Swift blockchain test promises bank benefits – but one size does not fit all
Working alongside 34 banks, including Deutsche Bank, Swift recently completed a landmark proof of concept (PoC) for nostro reconciliation using distributed ledger technology (DLT).
Andreas Hauser, senior business product manager for intraday liquidity management, cash nanagement at Deutsche Bank, discusses what was learned.
Tell us about the project. What were you testing with Swift and what were you trying to achieve?
The mandate for Swift to explore DLT usage in the correspondent banking space originated from the global payments innovation (gpi) community with the aim of fostering collaborative innovation. Given its technical capabilities and existing touch points in the financial industry, Hyperledger Fabric – a private permissioned ledger solution – was selected as the underlying technology.
In total, 34 financial institutions worked with Swift throughout 2017 to explore standards, data models, and business and functional specifications, and test correspondent banking use cases in a sandbox environment. With more than 500 bilateral links, it now stands as the largest Hyperledger Fabric network outside IBM – a considerable achievement.
The objective of this proof of concept was twofold:
- To explore the potential of nostro real-time reconciliation to lower trapped liquidity and reduce its associated investigations and costs.
- To confirm technical requirements against the Hyperledger Fabric, such as data controls, identity frameworks, or standardisation and governance.
Deutsche Bank’s main objective was to gain insights into the potential of DLT to solve existing market and client problems, in particular assessing the quality of the user experience.
Which clients did you engage for testing? What was the process?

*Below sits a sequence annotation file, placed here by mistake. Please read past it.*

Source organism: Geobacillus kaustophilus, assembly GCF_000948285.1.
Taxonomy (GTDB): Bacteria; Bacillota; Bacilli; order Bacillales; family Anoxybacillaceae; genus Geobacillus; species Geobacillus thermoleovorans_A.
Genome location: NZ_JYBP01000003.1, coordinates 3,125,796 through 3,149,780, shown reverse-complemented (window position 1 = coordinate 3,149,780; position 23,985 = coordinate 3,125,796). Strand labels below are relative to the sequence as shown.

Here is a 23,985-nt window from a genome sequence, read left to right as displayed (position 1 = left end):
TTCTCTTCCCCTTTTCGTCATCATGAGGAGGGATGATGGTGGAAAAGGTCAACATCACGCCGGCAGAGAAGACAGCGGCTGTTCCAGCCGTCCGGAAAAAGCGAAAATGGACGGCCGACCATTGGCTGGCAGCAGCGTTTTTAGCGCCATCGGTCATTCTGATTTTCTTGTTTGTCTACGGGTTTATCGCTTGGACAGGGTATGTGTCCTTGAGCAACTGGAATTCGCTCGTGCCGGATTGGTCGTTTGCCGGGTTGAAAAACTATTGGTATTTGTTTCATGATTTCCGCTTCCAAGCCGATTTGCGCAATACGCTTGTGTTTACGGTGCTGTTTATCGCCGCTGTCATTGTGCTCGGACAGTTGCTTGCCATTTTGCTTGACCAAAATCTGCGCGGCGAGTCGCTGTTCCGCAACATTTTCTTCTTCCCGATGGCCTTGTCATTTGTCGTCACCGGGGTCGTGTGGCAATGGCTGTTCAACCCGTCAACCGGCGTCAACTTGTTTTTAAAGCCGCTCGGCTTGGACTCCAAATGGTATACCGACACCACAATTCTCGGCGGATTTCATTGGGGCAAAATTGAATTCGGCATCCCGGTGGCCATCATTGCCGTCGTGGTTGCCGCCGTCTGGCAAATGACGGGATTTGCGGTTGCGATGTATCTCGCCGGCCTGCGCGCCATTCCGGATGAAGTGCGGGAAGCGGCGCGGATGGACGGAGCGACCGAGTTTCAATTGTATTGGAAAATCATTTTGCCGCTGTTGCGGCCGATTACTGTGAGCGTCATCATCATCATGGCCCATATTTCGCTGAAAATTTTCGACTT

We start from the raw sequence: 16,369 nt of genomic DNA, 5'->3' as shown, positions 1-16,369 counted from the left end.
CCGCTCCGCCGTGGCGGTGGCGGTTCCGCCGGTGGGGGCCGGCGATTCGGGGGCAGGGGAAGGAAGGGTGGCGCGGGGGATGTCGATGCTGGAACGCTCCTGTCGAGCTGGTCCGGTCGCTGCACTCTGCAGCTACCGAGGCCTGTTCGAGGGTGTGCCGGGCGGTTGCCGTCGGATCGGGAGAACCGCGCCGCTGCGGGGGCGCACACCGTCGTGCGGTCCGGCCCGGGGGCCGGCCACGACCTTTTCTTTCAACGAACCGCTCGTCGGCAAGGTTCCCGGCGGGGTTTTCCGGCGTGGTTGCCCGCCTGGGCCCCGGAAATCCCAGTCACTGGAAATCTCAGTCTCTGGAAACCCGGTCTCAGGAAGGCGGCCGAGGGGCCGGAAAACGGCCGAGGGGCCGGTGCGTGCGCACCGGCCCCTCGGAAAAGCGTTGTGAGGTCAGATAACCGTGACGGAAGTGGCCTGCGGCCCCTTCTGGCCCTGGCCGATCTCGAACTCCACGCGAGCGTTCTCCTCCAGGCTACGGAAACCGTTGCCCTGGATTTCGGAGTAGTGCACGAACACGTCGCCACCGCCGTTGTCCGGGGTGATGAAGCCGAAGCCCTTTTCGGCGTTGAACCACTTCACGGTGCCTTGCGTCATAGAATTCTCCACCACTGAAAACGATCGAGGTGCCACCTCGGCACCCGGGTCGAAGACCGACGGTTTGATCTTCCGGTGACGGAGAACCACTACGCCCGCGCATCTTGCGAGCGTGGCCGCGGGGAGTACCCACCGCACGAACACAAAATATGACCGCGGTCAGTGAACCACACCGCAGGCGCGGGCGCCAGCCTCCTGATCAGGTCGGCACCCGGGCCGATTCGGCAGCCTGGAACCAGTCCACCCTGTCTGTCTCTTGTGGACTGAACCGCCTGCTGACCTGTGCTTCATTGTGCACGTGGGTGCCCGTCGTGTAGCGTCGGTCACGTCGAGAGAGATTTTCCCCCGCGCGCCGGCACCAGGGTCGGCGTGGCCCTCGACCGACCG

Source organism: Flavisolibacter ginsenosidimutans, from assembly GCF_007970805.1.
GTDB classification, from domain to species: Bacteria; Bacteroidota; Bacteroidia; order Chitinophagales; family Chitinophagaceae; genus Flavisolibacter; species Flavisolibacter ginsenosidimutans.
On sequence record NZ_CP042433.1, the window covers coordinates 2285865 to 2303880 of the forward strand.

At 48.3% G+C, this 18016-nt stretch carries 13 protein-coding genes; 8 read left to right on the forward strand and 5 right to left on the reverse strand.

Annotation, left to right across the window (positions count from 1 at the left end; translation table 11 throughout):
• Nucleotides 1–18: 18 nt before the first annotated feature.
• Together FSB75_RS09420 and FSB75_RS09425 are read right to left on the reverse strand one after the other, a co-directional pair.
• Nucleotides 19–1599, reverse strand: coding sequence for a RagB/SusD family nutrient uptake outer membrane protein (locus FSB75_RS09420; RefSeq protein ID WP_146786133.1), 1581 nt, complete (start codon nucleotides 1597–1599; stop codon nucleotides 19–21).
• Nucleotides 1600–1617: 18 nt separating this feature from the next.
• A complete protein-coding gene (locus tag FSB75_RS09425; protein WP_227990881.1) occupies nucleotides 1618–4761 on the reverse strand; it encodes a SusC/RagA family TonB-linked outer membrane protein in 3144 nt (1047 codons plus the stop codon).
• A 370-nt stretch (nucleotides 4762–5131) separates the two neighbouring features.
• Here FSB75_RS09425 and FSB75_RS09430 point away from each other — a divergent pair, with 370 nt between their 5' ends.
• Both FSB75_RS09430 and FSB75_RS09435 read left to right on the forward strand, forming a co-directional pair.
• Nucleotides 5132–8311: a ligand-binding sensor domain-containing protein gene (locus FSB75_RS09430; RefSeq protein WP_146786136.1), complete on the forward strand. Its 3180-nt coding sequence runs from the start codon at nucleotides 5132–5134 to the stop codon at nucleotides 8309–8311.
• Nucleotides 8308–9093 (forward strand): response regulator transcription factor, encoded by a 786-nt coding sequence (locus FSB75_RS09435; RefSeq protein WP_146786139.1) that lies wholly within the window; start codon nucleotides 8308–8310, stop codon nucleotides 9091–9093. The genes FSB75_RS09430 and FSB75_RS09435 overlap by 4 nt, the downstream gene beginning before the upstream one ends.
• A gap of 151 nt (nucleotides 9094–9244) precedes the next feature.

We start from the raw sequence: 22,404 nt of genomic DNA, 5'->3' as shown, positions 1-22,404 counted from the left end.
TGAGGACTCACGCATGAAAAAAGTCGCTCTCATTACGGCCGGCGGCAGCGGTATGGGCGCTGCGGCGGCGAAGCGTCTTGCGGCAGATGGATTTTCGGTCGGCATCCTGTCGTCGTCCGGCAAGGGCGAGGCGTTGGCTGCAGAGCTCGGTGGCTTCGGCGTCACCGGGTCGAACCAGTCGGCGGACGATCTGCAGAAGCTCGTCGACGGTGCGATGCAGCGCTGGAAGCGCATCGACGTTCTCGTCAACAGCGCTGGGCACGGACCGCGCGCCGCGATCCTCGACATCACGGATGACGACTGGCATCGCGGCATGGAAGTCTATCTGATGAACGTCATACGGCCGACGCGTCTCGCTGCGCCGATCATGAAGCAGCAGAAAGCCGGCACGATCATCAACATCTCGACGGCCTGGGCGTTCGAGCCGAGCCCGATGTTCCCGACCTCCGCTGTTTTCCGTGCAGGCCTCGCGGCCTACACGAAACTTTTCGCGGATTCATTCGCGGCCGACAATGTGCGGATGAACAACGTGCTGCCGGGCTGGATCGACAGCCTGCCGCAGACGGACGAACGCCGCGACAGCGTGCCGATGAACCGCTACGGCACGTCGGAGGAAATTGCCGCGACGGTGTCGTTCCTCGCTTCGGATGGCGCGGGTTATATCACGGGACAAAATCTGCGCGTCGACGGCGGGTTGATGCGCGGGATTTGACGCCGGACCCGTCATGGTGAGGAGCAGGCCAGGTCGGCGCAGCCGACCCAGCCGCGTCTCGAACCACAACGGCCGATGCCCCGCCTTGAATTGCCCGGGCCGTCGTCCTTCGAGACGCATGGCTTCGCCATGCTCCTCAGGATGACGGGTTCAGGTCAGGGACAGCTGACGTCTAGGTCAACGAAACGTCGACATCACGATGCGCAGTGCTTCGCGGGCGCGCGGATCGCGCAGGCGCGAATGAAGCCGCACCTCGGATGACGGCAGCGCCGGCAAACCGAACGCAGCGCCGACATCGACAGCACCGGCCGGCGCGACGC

We ran more than 30 typical correspondent banking use-case tests bilaterally with several other banks from the PoC participants. Subsequently we joined a second, exclusive liquidity testing phase we partnered with selected clients of ours – from both corridors: Asia and the Americas. For this phase, we compared existing individual client flows processed over our proprietary systems with the same flows processed over DLT.
What were the results?
The tests showed that the DLT application delivers real-time liquidity monitoring and reconciliation as expected. More than this, however, they also showed that the value of DLT as a new technology is strongly dependent on existing system capabilities and business models – a “one size fits all” approach was not observed.
For example, the clearest benefits are expected for financial institutions – typically medium-sized, regional banks or investment firms – with a higher dependency on nostro services.
Furthermore, we think the integration of DLT in the correspondent banking space will be rather incremental as existing systems and business models evolve further. For instance, both parties – account servicers as well as account owners – would first need to migrate from batch to real-time liquidity reporting. That comes on the back of bank applications which would need to be upgraded to feed the platform with real-time updates – considerable pre-requisites for adoption.
Although DLT shows promise, unanswered questions – as well as challenges to adoption – remain. So it is still early days for DLT to be considered mature enough as a basis for a global mission critical financial infrastructure.
What are Deutsche Bank’s main conclusions?
It may sound surprising, but from our viewpoint the project revealed that what really drives value for nostro real-time liquidity monitoring and reconciliation isn’t the blockchain technology itself. For example, real-time monitoring and reconciliation can similarly be achieved by connecting the proprietary systems of provider and user via APIs.
But most importantly, we discovered the data richness and data models of the ISO 20022 messaging standard are key, especially if the standard is adopted beforehand for the payments themselves.
And because unique identification of individual transactions is fundamental to any liquidity and reconciliation solution, so is Swift gpi’s unique end-to-end transaction reference (UETR). The good news is that UETR is seeing rapid industry adoption, set to be boosted by the Swift MT Standards release in November later this year, and a number of projects enabling deeper back-office integration and migration towards ISO 20022 is well under way.